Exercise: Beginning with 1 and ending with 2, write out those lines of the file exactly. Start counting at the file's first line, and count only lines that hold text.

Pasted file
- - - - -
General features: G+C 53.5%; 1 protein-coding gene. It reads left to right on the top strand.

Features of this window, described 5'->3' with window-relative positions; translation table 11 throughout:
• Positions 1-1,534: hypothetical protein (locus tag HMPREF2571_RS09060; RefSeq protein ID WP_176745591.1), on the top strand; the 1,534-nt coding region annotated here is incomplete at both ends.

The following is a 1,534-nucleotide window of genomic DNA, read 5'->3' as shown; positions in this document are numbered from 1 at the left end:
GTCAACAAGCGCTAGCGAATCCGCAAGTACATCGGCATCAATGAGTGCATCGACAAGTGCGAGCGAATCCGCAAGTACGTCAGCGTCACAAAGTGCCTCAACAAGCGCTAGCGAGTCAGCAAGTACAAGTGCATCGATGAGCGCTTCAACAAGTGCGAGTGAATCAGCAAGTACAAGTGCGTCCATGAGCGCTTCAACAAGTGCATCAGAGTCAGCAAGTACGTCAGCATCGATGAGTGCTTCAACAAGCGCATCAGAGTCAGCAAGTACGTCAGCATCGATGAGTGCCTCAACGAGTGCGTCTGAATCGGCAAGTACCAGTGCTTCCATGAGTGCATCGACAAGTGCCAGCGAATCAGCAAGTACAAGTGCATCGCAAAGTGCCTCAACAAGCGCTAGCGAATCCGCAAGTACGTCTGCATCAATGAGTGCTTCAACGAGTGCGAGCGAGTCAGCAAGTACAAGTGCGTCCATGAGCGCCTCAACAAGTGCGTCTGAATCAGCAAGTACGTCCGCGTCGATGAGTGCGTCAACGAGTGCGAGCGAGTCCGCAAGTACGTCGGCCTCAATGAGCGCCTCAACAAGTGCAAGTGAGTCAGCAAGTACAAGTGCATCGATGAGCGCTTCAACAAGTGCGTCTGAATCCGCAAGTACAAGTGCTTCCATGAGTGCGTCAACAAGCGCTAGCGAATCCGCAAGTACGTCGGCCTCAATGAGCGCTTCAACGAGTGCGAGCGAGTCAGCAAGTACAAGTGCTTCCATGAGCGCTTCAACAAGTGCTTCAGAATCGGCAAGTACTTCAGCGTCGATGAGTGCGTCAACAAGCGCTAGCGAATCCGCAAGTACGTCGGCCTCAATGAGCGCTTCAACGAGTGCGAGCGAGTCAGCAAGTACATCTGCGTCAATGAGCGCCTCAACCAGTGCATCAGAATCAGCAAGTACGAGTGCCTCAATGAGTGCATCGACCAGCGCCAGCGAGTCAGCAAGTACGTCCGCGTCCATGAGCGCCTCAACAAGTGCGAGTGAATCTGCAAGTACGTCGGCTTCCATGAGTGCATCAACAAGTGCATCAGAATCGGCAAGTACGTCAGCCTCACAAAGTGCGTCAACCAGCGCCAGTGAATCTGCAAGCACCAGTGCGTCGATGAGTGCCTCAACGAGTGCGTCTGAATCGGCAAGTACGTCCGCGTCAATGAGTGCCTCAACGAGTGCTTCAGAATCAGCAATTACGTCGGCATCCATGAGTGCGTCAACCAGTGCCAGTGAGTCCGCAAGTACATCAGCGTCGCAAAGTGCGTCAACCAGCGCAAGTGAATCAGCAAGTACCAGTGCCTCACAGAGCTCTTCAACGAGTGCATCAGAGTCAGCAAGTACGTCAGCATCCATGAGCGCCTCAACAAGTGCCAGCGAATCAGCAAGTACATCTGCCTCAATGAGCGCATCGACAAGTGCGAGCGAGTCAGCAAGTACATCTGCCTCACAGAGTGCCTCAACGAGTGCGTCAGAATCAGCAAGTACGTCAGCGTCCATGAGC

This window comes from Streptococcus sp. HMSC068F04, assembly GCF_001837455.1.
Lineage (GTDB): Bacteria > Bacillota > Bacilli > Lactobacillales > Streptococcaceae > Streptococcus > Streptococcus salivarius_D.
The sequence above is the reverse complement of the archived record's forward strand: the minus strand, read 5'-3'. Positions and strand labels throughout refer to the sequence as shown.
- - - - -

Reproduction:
General features: G+C 53.5%; 1 protein-coding gene. It reads left to right on the top strand.

Features of this window, described 5'->3' with window-relative positions; translation table 11 throughout: